Saturday, July 30, 2016

"I'm depressed. Should I pop a pill, go for therapy, or both?"

This is a very good question, and there is no quick and easy answer. There are about 20 different antidepressants on the market and dozens of different types of therapy. Choosing what works for you, can therefore be a challenge.
   
When you are depressed, there are two broad approaches to getting help.
   
First, there's going to see a medical doctor and taking antidepressants. These typically take a couple of weeks to a couple of months to kick in.
   
If the first prescription doesn't work, or isn't working well enough, you go back and your doctor will adjust the dosage, prescribe a different pill, add in an extra pill or suggest you keep taking the pill but also go for some therapy.
   
Generally speaking, about half the people who take this route are happy with the results.
   
Some have to go back again, and need to explore more treatment options. In general, about 70% of people find that this approach eventually works for them.
   
The results of a recent British study that involved 3,671 people trying this approach is described here and the journal article is here.
   
Therapists are typically not doctors and in most places cannot prescribe drugs. They help manage depression with the help of talk therapy. Again, there are lots of different approaches, all with their pros and cons.
   
Generally speaking, studies that compare this approach to antidepressants find they are roughly equally effective. You can read a good journal article reporting on this here and you should take a look at the special issues facing researchers trying to figure this issue out by reading this paper here.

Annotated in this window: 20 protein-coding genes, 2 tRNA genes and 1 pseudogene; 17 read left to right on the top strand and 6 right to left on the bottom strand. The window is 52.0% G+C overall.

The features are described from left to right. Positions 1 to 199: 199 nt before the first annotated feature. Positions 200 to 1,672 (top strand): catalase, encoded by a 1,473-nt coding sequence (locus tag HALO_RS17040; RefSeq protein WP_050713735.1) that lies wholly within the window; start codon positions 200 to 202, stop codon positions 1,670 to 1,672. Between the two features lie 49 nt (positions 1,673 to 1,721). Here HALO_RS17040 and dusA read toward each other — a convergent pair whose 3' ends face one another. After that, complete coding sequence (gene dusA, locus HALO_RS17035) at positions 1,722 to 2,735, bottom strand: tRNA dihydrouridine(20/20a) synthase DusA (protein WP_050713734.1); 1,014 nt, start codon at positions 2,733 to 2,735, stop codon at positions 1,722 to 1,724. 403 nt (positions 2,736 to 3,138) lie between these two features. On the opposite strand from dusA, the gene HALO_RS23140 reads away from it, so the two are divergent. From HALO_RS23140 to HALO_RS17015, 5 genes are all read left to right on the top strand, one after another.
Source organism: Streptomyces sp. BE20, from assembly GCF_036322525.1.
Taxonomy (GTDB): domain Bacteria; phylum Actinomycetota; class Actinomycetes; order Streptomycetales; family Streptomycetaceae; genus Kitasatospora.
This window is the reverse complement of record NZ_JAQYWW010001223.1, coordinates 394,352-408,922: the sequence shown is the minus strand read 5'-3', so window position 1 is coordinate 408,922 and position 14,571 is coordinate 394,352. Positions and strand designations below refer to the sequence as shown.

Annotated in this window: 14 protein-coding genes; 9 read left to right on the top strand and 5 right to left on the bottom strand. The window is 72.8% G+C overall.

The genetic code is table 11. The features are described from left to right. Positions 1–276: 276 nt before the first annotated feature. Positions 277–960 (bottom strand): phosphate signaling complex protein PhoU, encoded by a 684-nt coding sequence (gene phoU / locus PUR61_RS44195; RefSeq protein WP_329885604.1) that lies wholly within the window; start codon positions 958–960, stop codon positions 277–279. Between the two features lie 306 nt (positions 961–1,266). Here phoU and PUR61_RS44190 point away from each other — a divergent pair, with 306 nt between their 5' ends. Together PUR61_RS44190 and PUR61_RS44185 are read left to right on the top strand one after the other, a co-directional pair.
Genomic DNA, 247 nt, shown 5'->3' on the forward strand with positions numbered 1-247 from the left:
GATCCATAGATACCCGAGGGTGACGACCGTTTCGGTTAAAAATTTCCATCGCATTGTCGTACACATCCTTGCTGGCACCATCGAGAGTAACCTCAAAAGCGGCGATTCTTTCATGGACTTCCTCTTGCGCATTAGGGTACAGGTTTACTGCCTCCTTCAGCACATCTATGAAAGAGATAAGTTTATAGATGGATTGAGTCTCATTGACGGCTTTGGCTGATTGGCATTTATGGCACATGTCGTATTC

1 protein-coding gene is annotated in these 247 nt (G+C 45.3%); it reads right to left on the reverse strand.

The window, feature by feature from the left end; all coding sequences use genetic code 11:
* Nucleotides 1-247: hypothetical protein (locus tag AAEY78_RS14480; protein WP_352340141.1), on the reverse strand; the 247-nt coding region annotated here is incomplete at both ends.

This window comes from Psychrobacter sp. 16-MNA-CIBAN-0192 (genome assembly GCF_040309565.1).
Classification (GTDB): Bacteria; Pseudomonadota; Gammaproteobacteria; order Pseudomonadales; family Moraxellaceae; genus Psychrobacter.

It can be hard to talk about treatment approaches, because many people become very evangelical about their favourite methods. Extremes run from "feel better through chemicals" to "drug companies are evil".
   
To further confuse everyone, not all studies are published. We all have biases, and unfortunately, there are people who have buried studies that show the failings of antidepressants as well as people who have buried studies that show the failings of talk therapy.
   
Me, I think that it's best to be sensible and to understand that at the moment, we don't have enough information. We are lucky in that we have some approaches that work for many people, but we have to recognise that what works for one person, may not work for another.
 
So:
  • Some people find therapy works for them.
  • Some people take an antidepressant and they feel good again.
  • Some people have to try out different drugs in order to find one that works for them.
  • Some people find they need a mix of antidepressants and therapy.
I think it's important to explore all your options, and to figure out what works best for you. Ideally, you'll talk to a doctor and a therapist, do some reading and then make an informed decision.
   
Unfortunately, this can be difficult if you are depressed. When you're already feeling bad, and the first thing you try doesn't work, it's very tempting to say to yourself, "Nothing will work for me!" and to give up.
   
While there are people who have a very tough time finding help, I'd say you have to remind yourself that there's no reason why you should be in that number. It may take a while but please don't give up and think you can't be helped!
   
Read peer reviewed journals and when something won't work for you, talk to your family doctor to ask what else she recommends.
   
Ellen Whyte is a counselling psychologist based in Malaysia who works over Skype and Facetime with international clients. You can contact her through lepak.com.
   
You may also want to check out Ellen's Flipboard magazines for collections of media articles about depression, stress and happiness. Also, there's a happy pets magazine, guaranteed to make you smile.
     

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